Saturday, March 30, 2013

Choo Choo...(train to race, race to train)

I know she must be a special client when Logan, the chiropractor’s nine-year-old daughter brings over a magazine and two packets of candies.

“These are for you,” she politely says.

“What’s that dear?” the patient answers.

“It’s your favourite magazine and the ginger candies you like,” Logan persists.

I hadn’t eaten breakfast yet and the candies looked good. I wonder what I need to do to get on this preferential client list. I didn’t know chiropractic offices offered Club Class. It is obvious I am flying Economy.

It doesn’t surprise me, exactly, as Mildred (I would later learn her name), demands attention the second she enters the waiting room. I am not sure if it is her flashy, high tech New Balance running shoes or her fluorescent pink faux fur fuzzy hat so much as the confidence that sloughs off into the air with each step she takes. The incongruence between her high fashion ware and her white hair whispers to me that she is probably in her seventies. 

It isn’t long until she, Mildred, starts chatting up the man next to her. 

“These are ginger candies. I like ginger. I’ve used it for years.”

The man smiles politely and nodded.

“The doctor askeed me why I’m in such good shape.” She didn’t wait for the gentleman to jump into the conversation, “I told him I am fortunate.”

Ah, what a lovely thing to say, I think. It was the next part of the conversation that floors me.

“I’m ninety-four.”

After I picked my jaw off the floor I sneak another peak. Her skin could give Cindy Crawford a run for her money. Maybe Aveeno made a mistake in picking their next poster child! Move over Jennifer Anniston, here comes Mildred!

“I fold the napkins for dinner at the home.” She continues. “I get lots of compliments on them.”

The man beside her doesn’t know how to carry the conversation on.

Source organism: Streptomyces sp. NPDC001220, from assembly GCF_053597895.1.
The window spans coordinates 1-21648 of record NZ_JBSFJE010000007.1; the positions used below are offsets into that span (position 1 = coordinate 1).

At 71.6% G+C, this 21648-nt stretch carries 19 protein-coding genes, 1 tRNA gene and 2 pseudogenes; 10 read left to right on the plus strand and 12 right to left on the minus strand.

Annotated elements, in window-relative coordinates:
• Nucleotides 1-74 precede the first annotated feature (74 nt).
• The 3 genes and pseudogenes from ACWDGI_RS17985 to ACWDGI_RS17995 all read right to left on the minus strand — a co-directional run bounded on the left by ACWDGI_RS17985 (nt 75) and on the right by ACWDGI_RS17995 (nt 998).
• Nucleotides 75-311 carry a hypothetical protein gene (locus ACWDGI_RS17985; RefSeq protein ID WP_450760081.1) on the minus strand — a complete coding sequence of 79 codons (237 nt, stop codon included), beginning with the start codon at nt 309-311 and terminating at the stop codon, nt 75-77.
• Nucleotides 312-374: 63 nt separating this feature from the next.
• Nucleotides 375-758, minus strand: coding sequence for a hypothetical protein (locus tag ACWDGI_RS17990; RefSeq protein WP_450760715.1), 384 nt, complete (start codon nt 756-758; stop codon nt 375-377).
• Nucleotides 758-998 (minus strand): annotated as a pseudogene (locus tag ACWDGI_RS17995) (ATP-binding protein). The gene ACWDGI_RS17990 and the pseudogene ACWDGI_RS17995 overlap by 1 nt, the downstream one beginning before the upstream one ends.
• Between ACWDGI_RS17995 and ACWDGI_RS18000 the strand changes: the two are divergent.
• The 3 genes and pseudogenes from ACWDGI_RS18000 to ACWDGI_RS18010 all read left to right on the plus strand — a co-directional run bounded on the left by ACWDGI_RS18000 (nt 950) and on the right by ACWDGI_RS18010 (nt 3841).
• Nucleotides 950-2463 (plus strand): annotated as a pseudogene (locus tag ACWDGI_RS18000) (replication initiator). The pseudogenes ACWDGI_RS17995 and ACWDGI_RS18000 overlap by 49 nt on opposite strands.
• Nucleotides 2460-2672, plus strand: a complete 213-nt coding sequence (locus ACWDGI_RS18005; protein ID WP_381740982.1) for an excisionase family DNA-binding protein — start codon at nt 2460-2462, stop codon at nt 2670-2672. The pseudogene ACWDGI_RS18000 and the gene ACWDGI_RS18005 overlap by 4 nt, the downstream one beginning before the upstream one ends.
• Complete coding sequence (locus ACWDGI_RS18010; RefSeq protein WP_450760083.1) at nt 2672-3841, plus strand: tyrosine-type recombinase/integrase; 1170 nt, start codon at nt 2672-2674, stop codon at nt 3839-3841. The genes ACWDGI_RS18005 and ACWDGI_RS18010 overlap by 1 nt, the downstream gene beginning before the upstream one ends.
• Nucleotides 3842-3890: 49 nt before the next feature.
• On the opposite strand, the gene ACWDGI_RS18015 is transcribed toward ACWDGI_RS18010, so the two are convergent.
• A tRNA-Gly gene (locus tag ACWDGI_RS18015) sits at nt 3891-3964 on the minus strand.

“Well, you look fantastic,” I jump in. 

“Yes. I am fortunate. I believe life is what you make it. You know? Life is what you make it.”

With that exclamation, Mildred sprints into the next available exam room.

I learn from her kind nephew that Mildred Jardine has been coming for acupuncture/chiropractic care for years. She and her husband lived about four doors down from the office. After her husband passed a few years back her younger sister moved in and the two got along splendidly until her sister was tragically hit and killed by a bus about 5 years ago. Mildred then had to move out of town to a care home. Her nephew has been taking her into the chiropractor once a month ever since.

“She used to go more often, but this is all I can handle with work and everything.” He confesses. The journey each way is at least a 45 minute drive.

I only spent a few minutes with Mildred but I know I like her. I find out she lived a healthy, active life, ate well and did things like juicing and paid attention to herbs such as ginger.  She made me smile and feel good and that was exactly what I needed on the day I headed down to Hamilton to prepare for the Around the Bay race.

At the best of times this is a precarious race. History has repeatedly and consistently taught me that I run marathons at a faster pace even though marathons are 12.2 km longer than this 30 km jaunt. Maybe it is the distance that messes with my head or the crazy hills--some barely passible by mountain goats--that come in the final third of this gruelling test of mind and body.

I want to complete this race in less than 3 hours. Sounds easy enough, but this race beats me every year in one way or another. However, this time, I have a plan. I will start out slowly, conserve my energy but stay at a pace slightly faster than required. Then I can slow down for the final 10 km and still make my goal.